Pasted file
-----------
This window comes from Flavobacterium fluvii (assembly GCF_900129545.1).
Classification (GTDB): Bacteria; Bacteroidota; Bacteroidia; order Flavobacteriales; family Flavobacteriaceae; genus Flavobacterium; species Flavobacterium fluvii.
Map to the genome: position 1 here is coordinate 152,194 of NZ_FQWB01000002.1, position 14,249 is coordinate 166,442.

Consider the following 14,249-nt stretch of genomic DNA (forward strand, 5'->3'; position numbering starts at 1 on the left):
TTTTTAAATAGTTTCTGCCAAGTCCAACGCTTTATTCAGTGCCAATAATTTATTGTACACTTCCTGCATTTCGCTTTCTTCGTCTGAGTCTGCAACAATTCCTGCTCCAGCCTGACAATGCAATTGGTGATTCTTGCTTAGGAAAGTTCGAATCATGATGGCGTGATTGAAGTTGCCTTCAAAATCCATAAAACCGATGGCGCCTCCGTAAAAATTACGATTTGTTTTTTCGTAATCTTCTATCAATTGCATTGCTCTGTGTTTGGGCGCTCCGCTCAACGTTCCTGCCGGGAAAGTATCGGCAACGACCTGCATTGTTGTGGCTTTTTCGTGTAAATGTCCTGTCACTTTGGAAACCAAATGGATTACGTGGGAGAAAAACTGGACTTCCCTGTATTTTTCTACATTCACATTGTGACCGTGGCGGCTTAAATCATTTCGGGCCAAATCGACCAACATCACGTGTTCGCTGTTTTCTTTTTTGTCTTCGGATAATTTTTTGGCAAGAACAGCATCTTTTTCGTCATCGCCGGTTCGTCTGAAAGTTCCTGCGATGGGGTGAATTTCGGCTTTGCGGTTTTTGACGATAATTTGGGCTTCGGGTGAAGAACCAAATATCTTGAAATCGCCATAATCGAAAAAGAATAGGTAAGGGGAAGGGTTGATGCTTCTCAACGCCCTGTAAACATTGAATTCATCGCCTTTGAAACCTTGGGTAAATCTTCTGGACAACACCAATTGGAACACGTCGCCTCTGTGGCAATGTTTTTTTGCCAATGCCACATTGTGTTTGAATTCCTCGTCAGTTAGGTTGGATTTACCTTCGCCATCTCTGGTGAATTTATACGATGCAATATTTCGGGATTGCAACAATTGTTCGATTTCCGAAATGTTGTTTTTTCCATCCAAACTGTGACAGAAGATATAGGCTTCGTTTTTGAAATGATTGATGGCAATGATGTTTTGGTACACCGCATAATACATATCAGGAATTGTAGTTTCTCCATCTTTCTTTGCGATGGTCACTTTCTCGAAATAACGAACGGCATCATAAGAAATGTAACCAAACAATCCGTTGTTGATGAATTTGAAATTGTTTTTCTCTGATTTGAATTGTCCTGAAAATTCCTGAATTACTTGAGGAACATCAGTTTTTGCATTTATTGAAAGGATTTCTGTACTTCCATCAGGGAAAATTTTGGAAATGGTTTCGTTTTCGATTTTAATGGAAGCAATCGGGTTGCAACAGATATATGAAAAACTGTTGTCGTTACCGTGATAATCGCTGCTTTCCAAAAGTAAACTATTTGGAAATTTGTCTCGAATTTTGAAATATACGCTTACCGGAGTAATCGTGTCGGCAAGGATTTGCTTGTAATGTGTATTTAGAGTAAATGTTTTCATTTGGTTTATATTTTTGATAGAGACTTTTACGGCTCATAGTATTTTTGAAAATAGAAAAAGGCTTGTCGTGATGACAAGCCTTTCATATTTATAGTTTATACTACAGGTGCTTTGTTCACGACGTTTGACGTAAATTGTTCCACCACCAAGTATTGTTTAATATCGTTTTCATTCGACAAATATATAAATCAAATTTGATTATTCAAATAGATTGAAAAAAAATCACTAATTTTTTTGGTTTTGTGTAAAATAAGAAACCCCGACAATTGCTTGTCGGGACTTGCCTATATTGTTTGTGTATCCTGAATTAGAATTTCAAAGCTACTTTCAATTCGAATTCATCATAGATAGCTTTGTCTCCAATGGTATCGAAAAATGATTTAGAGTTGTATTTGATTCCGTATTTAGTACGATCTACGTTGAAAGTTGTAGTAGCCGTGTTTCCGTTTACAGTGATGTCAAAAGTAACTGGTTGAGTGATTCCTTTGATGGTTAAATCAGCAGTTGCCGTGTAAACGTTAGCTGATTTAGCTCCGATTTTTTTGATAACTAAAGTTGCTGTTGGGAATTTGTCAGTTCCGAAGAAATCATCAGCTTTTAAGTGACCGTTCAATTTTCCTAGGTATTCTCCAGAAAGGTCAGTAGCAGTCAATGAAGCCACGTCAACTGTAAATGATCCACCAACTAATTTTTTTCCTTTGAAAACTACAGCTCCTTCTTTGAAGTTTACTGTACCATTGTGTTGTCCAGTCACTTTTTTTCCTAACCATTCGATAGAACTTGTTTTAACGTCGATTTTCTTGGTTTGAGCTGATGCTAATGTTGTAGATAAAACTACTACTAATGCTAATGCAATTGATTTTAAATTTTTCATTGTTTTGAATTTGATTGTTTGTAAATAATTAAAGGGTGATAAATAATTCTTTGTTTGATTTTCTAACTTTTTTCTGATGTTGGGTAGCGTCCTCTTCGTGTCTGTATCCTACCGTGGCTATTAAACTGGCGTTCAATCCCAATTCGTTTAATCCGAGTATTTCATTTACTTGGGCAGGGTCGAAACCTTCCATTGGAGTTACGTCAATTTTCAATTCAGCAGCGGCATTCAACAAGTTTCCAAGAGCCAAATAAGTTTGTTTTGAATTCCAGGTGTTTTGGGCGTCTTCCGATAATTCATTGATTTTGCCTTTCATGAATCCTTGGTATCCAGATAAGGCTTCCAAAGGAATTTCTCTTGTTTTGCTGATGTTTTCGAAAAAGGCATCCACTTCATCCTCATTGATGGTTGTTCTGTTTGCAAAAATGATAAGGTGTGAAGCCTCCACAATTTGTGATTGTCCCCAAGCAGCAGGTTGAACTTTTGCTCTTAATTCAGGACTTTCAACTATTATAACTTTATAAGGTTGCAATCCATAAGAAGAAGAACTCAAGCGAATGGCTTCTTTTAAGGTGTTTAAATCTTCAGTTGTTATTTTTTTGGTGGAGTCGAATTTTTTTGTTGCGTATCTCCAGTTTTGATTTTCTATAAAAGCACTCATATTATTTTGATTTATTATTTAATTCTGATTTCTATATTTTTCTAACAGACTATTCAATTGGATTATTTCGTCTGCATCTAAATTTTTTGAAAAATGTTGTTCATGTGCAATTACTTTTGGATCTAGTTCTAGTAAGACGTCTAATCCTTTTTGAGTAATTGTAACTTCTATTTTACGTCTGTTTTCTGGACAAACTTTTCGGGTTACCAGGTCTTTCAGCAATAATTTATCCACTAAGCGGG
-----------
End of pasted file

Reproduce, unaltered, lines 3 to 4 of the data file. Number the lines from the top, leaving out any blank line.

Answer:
Map to the genome: position 1 here is coordinate 152,194 of NZ_FQWB01000002.1, position 14,249 is coordinate 166,442.

Consider the following 14,249-nt stretch of genomic DNA (forward strand, 5'->3'; position numbering starts at 1 on the left):